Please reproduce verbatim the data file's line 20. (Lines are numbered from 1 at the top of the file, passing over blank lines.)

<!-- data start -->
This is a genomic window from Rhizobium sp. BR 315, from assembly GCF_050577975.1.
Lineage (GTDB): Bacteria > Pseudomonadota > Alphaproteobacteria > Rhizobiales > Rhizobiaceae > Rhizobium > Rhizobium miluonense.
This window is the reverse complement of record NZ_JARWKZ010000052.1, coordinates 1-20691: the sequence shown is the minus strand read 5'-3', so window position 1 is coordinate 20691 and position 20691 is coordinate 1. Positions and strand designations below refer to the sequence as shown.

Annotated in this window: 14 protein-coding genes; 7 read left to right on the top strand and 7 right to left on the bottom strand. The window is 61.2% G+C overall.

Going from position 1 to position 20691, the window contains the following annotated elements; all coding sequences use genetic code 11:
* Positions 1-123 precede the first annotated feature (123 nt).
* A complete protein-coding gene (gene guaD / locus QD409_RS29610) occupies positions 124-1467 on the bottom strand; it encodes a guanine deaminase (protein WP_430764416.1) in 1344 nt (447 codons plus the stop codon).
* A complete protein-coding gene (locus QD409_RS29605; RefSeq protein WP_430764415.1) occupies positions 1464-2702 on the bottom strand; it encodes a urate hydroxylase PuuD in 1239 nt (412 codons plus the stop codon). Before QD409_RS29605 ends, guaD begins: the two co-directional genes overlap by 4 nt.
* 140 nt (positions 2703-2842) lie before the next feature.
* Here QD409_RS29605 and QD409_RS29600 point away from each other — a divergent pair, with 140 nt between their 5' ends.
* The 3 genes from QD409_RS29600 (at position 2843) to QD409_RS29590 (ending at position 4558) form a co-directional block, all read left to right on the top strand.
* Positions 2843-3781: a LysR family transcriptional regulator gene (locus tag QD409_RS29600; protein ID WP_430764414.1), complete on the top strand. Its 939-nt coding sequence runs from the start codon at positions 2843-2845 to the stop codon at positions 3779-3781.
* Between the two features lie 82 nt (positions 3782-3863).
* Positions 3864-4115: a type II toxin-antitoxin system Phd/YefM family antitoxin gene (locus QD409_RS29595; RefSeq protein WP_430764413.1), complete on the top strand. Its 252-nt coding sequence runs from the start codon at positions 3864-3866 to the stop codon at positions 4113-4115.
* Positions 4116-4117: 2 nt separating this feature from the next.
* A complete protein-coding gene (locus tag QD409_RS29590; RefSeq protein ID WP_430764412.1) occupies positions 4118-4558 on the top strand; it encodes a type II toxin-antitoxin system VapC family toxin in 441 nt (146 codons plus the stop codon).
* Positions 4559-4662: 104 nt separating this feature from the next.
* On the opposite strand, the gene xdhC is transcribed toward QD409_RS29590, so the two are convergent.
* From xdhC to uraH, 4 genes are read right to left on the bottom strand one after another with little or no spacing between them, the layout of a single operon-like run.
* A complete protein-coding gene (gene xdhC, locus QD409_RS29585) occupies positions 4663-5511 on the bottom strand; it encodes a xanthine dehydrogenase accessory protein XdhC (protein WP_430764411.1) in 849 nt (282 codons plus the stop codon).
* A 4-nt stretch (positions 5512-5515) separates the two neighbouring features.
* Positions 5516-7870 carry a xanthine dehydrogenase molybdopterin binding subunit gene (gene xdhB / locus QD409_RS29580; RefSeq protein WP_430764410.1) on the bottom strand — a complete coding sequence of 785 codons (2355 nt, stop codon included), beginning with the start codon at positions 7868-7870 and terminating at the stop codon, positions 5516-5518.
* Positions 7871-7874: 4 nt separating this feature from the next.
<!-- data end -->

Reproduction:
* A complete protein-coding gene (gene xdhC, locus QD409_RS29585) occupies positions 4663-5511 on the bottom strand; it encodes a xanthine dehydrogenase accessory protein XdhC (protein WP_430764411.1) in 849 nt (282 codons plus the stop codon).